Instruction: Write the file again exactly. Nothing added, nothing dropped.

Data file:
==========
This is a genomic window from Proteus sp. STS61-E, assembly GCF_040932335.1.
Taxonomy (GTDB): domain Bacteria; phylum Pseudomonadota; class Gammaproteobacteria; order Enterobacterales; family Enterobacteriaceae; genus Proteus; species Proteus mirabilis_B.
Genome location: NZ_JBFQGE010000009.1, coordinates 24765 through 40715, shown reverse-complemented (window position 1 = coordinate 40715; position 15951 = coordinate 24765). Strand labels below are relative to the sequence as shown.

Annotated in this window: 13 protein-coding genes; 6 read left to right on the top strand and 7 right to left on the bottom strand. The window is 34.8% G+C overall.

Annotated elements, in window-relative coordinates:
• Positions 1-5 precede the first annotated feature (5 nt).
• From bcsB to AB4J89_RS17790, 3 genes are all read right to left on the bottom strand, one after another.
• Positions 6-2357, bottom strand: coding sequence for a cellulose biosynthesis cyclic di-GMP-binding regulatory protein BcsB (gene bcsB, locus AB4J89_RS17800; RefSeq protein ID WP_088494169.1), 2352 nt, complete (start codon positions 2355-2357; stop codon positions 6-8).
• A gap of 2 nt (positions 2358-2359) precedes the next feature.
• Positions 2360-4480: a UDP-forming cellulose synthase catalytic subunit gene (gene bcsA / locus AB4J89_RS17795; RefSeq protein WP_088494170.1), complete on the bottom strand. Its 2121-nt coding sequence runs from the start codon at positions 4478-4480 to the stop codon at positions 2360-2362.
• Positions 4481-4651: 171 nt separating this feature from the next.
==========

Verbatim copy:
This is a genomic window from Proteus sp. STS61-E, assembly GCF_040932335.1.
Taxonomy (GTDB): domain Bacteria; phylum Pseudomonadota; class Gammaproteobacteria; order Enterobacterales; family Enterobacteriaceae; genus Proteus; species Proteus mirabilis_B.
Genome location: NZ_JBFQGE010000009.1, coordinates 24765 through 40715, shown reverse-complemented (window position 1 = coordinate 40715; position 15951 = coordinate 24765). Strand labels below are relative to the sequence as shown.

Annotated in this window: 13 protein-coding genes; 6 read left to right on the top strand and 7 right to left on the bottom strand. The window is 34.8% G+C overall.

Annotated elements, in window-relative coordinates:
• Positions 1-5 precede the first annotated feature (5 nt).
• From bcsB to AB4J89_RS17790, 3 genes are all read right to left on the bottom strand, one after another.
• Positions 6-2357, bottom strand: coding sequence for a cellulose biosynthesis cyclic di-GMP-binding regulatory protein BcsB (gene bcsB, locus AB4J89_RS17800; RefSeq protein ID WP_088494169.1), 2352 nt, complete (start codon positions 2355-2357; stop codon positions 6-8).
• A gap of 2 nt (positions 2358-2359) precedes the next feature.
• Positions 2360-4480: a UDP-forming cellulose synthase catalytic subunit gene (gene bcsA / locus AB4J89_RS17795; RefSeq protein WP_088494170.1), complete on the bottom strand. Its 2121-nt coding sequence runs from the start codon at positions 4478-4480 to the stop codon at positions 2360-2362.
• Positions 4481-4651: 171 nt separating this feature from the next.